Excerpt: Thorn-Chapter 4 Völuspá

The Story So Far: Loki is passing the time with a pair of friendly travellers, whose names (Oske and Hoenir) translate to Lucky and Crane. Crane, who’s taking a turn telling stories, describes the time a very special woman came to visit the home of the gods.

“The war I remember, the first in the world, when the gods with spears had smitten Gullveig, and in the hall of the High Seat had burned her, three times burned, and three times born, often and again, yet ever she lives. ‘Bright and Clear’, ‘Shining’ they named her who sought their home, the wide-seeing witch, in magic wise; minds she bewitched that were moved by her magic. To wicked women a joy she was. On a great number his spear did Oske hurl, Then in the world did war first come.”

“I don’t know why she brought me into it. I wasn’t even there.”

“The wall that girdled the aesir was broken, and the field by the warlike ones was trodden. Then sought the aesir their assembly-seats, the holy ones, and council held, whether the aesir should tribute give, or to all alike should worship belong.” Hoenir. “I will say that here, the women came between Hoer and the aesir. She had ceased to talk of things that were and was foretelling.”

Both Oske and Lodurr nodded.

“Then sought the aesir their assembly-seats, the holy ones, and council held, to find who with venom the air had filled, or had offered the bride to the risi brood. In swelling rage then rose up the storm. Seldom it sits when it hears such things — and the oaths were broken, the words and bonds, the mighty pledges between them made.

Alone I will sit when the Old One seeks me out, the terror of all gods, and gazes in my eyes: “What have you to ask? Why are you here? Old One, I know where your eye is hidden. Deep in the wide-famed well of wisdom. Drunk from the pledges of brotherhood and trust, each morn, does the wise one still drink? Would you yet know more?”

Hoenir leaned back. “The hall grew dark at that time, and no one present could tell if it was from the foretelling or how long she had spoken, but all feel a shadow creep over their heart. The seidr was far from finished.”

He stirred the flame and continued. “Widely I saw over all the worlds. On all sides I saw the maidens of death’s debt assemble. Ready to ride through the ranks of the gods; Debt bore the shield, and She Who Towers Above Them rode next. War, Battle, Death’s Marker and Spear Shaker. Of these warrior maidens, the list you have heard, Death’s debt ready to ride over the earth.

I saw for the bright and shining one, the bleeding god, the son of divine inspiration, his destiny set: A hall I saw, far from the sun, on the corpse’s shore it stands, and the doors face north, venom drops through the smoke-vent down, for around the walls do serpents wind. I saw there wading through rivers wild treacherous ones and murderers too, and workers of ill with the wives of the people; There he who strikes with malice sucked the blood of the slain, and the wolf tore men; would you know yet more?”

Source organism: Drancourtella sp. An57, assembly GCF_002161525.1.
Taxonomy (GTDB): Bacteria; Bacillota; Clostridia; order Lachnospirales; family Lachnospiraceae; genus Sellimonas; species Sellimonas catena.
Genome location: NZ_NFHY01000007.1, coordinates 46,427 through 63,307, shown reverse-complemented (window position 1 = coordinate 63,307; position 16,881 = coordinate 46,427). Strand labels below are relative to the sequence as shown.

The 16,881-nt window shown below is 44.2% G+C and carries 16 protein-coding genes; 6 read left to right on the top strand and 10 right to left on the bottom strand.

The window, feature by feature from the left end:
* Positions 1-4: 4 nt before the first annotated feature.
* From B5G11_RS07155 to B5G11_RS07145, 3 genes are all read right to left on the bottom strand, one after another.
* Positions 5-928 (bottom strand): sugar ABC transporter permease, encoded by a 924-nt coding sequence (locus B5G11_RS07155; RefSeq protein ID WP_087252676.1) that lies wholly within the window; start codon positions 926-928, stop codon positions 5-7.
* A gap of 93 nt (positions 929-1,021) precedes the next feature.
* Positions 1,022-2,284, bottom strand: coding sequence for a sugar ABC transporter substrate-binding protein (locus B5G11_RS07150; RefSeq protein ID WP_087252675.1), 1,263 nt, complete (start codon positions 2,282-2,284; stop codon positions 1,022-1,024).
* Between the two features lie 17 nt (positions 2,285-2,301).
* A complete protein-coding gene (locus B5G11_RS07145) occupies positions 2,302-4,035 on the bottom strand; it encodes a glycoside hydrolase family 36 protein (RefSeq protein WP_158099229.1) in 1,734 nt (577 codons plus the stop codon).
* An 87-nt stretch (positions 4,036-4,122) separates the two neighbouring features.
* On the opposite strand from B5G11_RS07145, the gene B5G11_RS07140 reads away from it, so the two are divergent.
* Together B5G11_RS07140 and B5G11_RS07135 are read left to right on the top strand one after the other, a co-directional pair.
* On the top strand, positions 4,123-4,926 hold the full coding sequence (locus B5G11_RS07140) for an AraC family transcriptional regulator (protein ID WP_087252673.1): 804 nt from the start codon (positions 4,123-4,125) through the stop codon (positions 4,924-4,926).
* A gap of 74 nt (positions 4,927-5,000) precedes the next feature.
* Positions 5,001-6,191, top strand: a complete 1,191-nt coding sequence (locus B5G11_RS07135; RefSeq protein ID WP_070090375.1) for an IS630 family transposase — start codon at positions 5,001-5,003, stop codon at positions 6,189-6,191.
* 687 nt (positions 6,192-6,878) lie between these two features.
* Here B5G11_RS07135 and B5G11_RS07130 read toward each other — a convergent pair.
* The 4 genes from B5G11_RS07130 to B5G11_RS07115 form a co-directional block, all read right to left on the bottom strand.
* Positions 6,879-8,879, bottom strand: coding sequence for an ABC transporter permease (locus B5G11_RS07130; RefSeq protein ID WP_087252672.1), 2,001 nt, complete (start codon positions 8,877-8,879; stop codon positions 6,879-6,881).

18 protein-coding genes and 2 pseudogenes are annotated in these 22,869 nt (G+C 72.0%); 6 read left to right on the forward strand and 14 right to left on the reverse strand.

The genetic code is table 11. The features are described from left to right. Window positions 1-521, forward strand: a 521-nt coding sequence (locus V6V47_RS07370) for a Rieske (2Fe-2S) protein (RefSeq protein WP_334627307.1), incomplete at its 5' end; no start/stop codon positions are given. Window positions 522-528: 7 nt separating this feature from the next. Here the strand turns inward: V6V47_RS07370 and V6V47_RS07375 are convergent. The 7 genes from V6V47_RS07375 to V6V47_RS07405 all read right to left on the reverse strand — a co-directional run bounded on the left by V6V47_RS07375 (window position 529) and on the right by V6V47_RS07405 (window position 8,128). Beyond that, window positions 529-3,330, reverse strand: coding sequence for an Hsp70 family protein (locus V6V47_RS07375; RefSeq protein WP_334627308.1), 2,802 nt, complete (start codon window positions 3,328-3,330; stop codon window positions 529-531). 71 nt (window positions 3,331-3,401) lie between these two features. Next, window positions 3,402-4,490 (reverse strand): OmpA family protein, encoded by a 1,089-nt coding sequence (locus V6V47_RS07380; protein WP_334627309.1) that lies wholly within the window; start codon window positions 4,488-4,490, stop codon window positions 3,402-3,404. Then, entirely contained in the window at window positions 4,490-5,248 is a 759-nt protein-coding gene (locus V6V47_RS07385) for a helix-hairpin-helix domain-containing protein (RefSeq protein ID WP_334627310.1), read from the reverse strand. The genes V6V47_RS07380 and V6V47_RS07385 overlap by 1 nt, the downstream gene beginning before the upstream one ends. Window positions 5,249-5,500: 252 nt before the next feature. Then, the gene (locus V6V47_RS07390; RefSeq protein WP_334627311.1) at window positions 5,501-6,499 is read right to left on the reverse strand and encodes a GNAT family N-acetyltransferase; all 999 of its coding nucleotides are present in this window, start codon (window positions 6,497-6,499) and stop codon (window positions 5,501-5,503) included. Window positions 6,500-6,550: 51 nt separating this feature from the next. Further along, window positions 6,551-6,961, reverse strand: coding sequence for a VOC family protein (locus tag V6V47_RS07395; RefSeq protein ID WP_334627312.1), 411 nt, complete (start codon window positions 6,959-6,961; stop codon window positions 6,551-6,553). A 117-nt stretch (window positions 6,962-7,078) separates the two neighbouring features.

“This is ill-omened.”

“It is.”

“The gygr old in ironwood sat, in the east, and bore the brood of the one who dwells in the mire; among these, one in monster’s guise was soon to steal the sun from the sky. There feeds he full on the flesh of the dead, and the home of the gods he reddens with gore. Dark grows the sun, and in summer soon come mighty storms: would you know yet more?

On a hill there sat, the servant who watches the edge and he crows. He wakes the heroes in the hall of High Seat; And beneath the earth, so do others wake. Now the wolf howls loud before the gates and its fetters will burst and the wolf will run free. Much do I know and more can see of the fate of the aesir. The mighty in fight. Brothers shall fight and fell each other, and sisters’ sons shall kinship stain; Hard is it on earth; Axe-time, sword-time, shields are sundered, wind-time, wolf-time, ere the world falls.

Nor ever shall the people each other spare. Fast move the sons of Mim, and fate is heard in the note. In fear quake all who are on hidden roads. Yggdrasil shakes, and shiver on high. The ancient limbs, and the giant is loose; does the wanderer give heed? How fare the gods? How fare the elves? All Jotunheim groans, the gods are at council. Loud roar the dwarfs by the doors of stone, the masters of the rocks: would you know yet more?”

“Enough.” Lodurr startled. Oske was on his feet. “Enough.” Oske said.

Hoenir looked drained. “There is more.”

“I know. And I would hear of it later, but this is a story of ill will, if exciting enough.”

“Perhaps that is enough for this night.”

“We travel in the same direction, at least for now.” Lodurr offered. “Perhaps tomorrow night could be another story.”

Oske sat back down. “Perhaps one not quite so tied to recent events. Or things that have yet to be of concern.”

Hoenir frowned. “Seidr should not be ignored.”

Oske waved his hand. “It is female magic. There is always a way around female magic. Look at us.” He indicated Hoenir. “We used names to bind the world.”

“That’s a convenient lie.” Hoenir responded. “And you know it.”

Oske nodded. “I do. But it’s a lie that allows me to sleep at night. And right now, I think that’s what I will do.”

They each prepared a place to sleep. Lodurr made sure the fire was properly extinguished. There, at the very edges of his sight, te could see ter mother’s shade. There was a hostility there and a love and feelings te couldn’t understand. A though came to his head. To pick up a rock, bash in his companions heads in their sleep. Restart the fire and burn the bodies. It felt like it would save so much trouble later.

But that was not the kind of person te wanted to be. If te had such destructive appetites, like ter mother, te would find a way to channel them into more productive pursuits than random murder.

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